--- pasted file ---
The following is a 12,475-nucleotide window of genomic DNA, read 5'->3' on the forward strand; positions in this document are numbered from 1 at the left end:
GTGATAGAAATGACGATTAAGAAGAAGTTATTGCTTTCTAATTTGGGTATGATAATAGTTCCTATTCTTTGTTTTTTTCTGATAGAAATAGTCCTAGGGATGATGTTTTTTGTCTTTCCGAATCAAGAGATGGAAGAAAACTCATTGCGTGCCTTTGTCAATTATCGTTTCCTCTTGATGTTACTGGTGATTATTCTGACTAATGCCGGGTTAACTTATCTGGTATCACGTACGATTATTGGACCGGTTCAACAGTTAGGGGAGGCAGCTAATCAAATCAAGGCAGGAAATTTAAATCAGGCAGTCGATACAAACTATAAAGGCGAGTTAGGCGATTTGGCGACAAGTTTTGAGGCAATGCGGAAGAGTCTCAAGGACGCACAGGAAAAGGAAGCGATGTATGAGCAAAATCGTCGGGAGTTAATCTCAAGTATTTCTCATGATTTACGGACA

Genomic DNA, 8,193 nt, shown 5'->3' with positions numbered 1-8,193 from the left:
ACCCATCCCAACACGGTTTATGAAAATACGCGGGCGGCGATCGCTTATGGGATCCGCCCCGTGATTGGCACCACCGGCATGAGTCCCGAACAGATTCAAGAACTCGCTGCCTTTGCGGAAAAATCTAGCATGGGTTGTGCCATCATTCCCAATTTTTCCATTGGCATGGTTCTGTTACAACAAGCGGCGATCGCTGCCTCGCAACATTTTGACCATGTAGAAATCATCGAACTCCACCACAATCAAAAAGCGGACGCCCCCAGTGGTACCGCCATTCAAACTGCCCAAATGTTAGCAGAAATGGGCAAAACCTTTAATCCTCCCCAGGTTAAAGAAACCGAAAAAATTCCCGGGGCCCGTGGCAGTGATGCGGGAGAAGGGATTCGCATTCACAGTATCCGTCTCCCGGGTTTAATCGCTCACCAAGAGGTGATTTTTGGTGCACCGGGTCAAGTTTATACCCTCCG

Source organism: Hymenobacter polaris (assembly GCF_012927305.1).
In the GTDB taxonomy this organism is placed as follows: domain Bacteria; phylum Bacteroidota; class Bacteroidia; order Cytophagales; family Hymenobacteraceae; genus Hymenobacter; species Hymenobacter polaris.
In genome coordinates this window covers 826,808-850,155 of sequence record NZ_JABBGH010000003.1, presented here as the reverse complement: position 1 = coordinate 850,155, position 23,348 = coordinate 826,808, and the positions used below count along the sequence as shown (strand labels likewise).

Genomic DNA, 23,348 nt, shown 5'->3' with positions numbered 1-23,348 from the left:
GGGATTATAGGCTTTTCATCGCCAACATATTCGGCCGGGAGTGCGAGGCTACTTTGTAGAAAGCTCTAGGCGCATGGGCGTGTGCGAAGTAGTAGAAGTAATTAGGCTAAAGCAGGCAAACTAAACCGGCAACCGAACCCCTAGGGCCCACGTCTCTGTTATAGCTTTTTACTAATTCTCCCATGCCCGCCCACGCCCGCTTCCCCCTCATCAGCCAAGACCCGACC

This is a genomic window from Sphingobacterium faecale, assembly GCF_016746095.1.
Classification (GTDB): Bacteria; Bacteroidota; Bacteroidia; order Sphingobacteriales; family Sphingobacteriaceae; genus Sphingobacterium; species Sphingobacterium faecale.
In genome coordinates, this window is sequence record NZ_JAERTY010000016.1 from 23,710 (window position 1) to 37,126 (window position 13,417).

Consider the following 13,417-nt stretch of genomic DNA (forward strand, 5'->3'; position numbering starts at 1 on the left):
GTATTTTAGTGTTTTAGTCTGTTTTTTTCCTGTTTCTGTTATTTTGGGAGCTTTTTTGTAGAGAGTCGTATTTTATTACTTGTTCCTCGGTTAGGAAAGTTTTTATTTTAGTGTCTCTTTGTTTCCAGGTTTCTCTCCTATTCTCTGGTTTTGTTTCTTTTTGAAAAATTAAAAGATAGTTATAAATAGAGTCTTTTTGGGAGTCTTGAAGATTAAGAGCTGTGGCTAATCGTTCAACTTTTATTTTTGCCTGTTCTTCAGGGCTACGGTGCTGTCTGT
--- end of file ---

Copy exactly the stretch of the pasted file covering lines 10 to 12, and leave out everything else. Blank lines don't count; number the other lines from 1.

This is a genomic window from Sphingobacterium faecale, assembly GCF_016746095.1.
Classification (GTDB): Bacteria; Bacteroidota; Bacteroidia; order Sphingobacteriales; family Sphingobacteriaceae; genus Sphingobacterium; species Sphingobacterium faecale.
In genome coordinates, this window is sequence record NZ_JAERTY010000016.1 from 23,710 (window position 1) to 37,126 (window position 13,417).